“Almost no technology has gone so entirely unregulated, for so long, as digital technology.”

Microsoft President, Brad Smith

Big technology companies have become powers of historic proportions. They are in an unprecedented position of power: able to surveil, prioritize, and interfere with the transmission of information to over two billion users in multiple nations. This architecture of surveillance has no basis for comparison in human history.

Domestic regulation has struggled to keep pace with the unprecedented, rapid growth of digital platforms: who operate across borders and have established power on a global scale. Regulatory efforts by data protection, competition and tax authorities worldwide have largely failed to obstruct the underlying drivers of the surveillance-based business model.

It is, therefore, vital that litigators and technologists work together to strategize on how the law can be most effectively harnessed to dismantle these drivers and hold those applying harmful tech to account. As a Mozilla Fellow embedded with the Digital Freedom Fund, I am working on a project that I hope can help break down knowledge barriers between litigators and technologists. Read on to find you how you can get involved too.

Regulating Big Tech

The surveillance-based business models of digital platforms have embedded knowledge asymmetries into the structure of how their products operate. These gaps exist between technology companies and their users, as well as the governments that are supposed to be regulating them. Shoshana Zuboff illustrates this in The Age of Surveillance Capitalism, where she observes that “private surveillance capital has institutionalized asymmetries of knowledge unlike anything ever seen in human history. They know everything about us; we know almost nothing about them.”

Zuboff makes the case that the presence of state surveillance and its capitalist counterpart means that digital technology is separating the citizens in all societies into two groups: the watchers (invisible, unknown and unaccountable) and the watched. Their technologies are opaque by design and foster user ignorance. This has debilitating consequences for democracy, as asymmetries of knowledge indicate asymmetries in power. Whereas most democratic societies have at least some degree of oversight of state surveillance, we currently have almost no regulatory oversight of its privatised counterpart.

In essentially law-free territory, Google has developed its surveillance-based, rights-violating business model. They digitised and stored every book ever printed, regardless of copyright issues. They photographed every street and house on the planet, without asking anyone’s permission. Amnesty International’s recent report, Surveillance Giants, highlights Google and Facebook’s track record of misleading consumers about their privacy, data collection, and advertising targeting practices. During the development of Google Street View in 2010, for example, Google’s photography cars secretly captured private email messages and passwords from unsecured wireless networks. Facebook has acknowledged performing behavioural experiments on groups of people— lifting (or depressing) users’ moods by showing them different posts on their feed. Furthermore, Facebook has acknowledged that it knew about the data abuses of political micro-targeting firm Cambridge Analytica months before the scandal broke. More recently, in early 2019, journalists discovered that Google’s Nest ‘smart home’ devices contained a microphone they failed to inform the public about.

We can see these asymmetries mirrored in the public sector too. ProPublica’s examination of the COMPAS algorithm is a clear example of biased algorithms being used by the state to make life-changing decisions in people’s lives. The algorithm is increasingly being used nationwide in pre-trial and sentencing, the so-called “front-end” of the criminal justice system, and has been found to be significantly biased against Black people.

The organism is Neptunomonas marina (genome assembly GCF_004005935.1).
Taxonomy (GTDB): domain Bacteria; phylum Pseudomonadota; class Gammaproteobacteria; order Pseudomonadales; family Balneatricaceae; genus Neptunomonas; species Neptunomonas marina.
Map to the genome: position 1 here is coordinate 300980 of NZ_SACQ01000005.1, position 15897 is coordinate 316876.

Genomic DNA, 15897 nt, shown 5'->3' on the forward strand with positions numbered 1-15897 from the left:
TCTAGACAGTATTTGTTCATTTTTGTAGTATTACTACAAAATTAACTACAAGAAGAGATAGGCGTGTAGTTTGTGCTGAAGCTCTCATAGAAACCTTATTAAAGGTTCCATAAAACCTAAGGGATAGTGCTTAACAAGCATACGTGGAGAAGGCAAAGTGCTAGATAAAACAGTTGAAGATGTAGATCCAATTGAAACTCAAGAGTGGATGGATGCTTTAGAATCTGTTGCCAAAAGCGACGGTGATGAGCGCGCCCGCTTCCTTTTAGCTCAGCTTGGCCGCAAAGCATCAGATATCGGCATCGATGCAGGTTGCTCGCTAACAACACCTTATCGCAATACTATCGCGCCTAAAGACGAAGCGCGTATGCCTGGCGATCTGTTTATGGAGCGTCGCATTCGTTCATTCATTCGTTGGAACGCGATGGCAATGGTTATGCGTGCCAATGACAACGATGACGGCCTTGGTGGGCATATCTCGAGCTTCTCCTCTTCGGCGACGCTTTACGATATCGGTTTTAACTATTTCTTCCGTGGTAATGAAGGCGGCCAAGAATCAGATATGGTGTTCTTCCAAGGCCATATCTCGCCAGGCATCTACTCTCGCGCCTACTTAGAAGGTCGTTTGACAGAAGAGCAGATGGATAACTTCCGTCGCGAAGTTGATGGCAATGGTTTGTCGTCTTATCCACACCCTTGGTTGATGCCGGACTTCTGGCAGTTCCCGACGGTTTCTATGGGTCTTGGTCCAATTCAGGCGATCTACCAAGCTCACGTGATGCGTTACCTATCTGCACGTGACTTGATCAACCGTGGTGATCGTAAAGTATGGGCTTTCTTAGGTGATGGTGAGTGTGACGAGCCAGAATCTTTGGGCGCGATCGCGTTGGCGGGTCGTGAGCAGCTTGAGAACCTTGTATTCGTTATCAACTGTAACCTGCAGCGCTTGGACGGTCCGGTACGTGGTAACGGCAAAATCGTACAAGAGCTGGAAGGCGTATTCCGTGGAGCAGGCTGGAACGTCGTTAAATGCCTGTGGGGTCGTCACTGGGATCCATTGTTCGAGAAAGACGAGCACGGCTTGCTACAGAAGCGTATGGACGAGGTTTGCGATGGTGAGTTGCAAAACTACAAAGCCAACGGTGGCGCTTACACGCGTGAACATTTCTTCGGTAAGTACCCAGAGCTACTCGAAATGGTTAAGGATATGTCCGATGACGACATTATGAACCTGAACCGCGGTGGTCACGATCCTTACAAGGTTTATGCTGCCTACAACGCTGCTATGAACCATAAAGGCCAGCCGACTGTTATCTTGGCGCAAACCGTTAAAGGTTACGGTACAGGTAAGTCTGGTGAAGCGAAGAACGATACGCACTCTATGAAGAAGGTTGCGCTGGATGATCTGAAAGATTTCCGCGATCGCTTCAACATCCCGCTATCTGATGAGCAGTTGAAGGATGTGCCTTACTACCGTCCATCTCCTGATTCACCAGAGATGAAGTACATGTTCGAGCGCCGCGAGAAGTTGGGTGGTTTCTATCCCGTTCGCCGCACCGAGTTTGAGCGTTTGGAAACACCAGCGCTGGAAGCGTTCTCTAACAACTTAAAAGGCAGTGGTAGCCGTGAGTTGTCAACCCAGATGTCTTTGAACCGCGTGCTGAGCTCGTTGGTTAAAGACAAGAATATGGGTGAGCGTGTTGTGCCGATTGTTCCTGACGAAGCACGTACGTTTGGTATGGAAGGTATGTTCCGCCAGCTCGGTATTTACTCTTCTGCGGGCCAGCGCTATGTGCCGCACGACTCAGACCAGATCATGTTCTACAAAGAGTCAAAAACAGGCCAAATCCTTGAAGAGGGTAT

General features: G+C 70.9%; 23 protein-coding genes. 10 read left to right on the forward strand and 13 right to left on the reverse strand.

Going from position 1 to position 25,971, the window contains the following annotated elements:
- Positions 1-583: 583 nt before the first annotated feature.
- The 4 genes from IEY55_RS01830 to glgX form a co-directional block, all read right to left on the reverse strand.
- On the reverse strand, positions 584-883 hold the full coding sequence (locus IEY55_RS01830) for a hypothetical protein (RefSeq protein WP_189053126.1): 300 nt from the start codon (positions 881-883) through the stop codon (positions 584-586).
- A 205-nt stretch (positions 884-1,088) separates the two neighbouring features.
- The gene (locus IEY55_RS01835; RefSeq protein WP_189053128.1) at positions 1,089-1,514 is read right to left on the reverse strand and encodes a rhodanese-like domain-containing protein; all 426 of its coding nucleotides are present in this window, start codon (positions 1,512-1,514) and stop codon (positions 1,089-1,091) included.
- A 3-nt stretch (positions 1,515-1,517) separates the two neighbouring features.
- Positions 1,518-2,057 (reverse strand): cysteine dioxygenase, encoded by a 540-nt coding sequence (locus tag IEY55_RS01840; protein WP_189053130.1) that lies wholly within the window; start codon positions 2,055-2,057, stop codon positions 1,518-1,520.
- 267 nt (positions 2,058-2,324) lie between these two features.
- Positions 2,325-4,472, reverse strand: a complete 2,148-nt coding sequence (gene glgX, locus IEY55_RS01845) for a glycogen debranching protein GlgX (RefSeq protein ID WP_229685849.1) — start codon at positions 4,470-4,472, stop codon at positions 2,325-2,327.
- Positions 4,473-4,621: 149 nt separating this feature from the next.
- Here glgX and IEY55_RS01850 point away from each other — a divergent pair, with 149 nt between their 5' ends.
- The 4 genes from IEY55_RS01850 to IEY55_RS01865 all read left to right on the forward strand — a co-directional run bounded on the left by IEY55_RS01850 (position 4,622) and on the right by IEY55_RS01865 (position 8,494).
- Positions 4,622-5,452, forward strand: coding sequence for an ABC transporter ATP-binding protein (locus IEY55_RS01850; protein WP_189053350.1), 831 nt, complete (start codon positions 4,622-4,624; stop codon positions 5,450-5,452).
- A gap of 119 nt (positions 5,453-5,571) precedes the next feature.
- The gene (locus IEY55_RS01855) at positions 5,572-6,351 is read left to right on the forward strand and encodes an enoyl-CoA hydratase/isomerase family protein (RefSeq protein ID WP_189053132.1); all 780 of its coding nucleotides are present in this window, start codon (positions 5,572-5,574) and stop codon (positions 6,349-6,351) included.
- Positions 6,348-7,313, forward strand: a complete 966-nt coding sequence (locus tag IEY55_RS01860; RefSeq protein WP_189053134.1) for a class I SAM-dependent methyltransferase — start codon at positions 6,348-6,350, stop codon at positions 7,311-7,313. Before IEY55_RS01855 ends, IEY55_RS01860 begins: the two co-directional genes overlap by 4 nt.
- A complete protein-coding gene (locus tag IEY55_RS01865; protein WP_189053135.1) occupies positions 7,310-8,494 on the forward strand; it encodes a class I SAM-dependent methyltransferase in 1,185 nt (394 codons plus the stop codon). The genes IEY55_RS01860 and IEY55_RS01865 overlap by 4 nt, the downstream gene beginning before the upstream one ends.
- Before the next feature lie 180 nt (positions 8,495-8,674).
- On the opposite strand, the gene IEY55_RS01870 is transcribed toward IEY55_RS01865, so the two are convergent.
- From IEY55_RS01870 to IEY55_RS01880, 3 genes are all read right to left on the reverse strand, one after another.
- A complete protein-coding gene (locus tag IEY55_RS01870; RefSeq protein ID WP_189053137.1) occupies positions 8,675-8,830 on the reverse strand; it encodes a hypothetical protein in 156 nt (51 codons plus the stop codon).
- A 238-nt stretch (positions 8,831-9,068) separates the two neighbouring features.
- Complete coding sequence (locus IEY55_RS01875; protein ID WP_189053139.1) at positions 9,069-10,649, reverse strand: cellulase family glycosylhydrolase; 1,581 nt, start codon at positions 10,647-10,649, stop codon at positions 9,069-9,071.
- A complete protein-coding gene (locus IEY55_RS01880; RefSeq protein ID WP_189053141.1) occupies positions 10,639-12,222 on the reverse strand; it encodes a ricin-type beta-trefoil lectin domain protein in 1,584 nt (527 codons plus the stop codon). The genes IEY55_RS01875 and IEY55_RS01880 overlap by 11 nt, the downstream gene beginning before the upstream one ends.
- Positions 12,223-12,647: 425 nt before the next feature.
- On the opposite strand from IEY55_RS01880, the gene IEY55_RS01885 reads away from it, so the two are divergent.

A high-profile case was that of Eric Loomis, who courts sentenced to the maximum penalty on two counts after reviewing the predictions derived from the COMPAS risk-assessment algorithm, despite his claim that using a proprietary predictive risk assessment in sentencing violated his due process rights. The Wisconsin Supreme Court dismissed the due process claims, effectively affirming the use of predictive assessments in sentencing decisions. Justice Shirley S. Abrahamson noted, “this court’s lack of understanding of COMPAS was a significant problem in the instant case. At oral argument, the court repeatedly questioned both the State’s and the defendant’s counsel about how COMPAS works. Few answers were available.”

In How to Argue with an Algorithm: Lessons from the COMPAS ProPublica Debate, Anne L. Washington notes, “[b]y ignoring the computational procedures that processed the input data, the court dismissed an essential aspect of how algorithms function and overlooked the possibility that accurate data could produce an inaccurate prediction. While concerns about data quality are necessary, they are not sufficient to challenge, defend, nor improve the results of predictive algorithms. How algorithms calculate data is equally worthy of scrutiny as the quality of the data themselves. The arguments in Loomis revealed a need for the legal scholars to be better connected to the cutting-edge reasoning used by data science practitioners.”

In order to meaningfully change the context that allows surveillance-based, human rights violating business models to thrive in the tech sector, lawmakers need to deeply understand what legal requirements will change its fundamental structure for the better. This is rendered near impossible since the tech ecosystem is designed with multiple layers of information opaqueness. One key asymmetry is between lawmakers and litigators and the people who are building the technologies that they are attempting to regulate. The technology industry has become so specialized in its practice, yet so broad in its application, the knowledge gaps cause the regulation to be surface-level and ineffective when measured in terms of impact on the underlying system that allowed ethical violations in the first place. When governments, courts, or regulators do get involved with disciplining these companies, the consequences do not actually hurt them. It does not affect the circumstances that caused the violation, nor does it fundamentally change its structure of operations or influence. An example of this can be found in Amnesty’s recent report;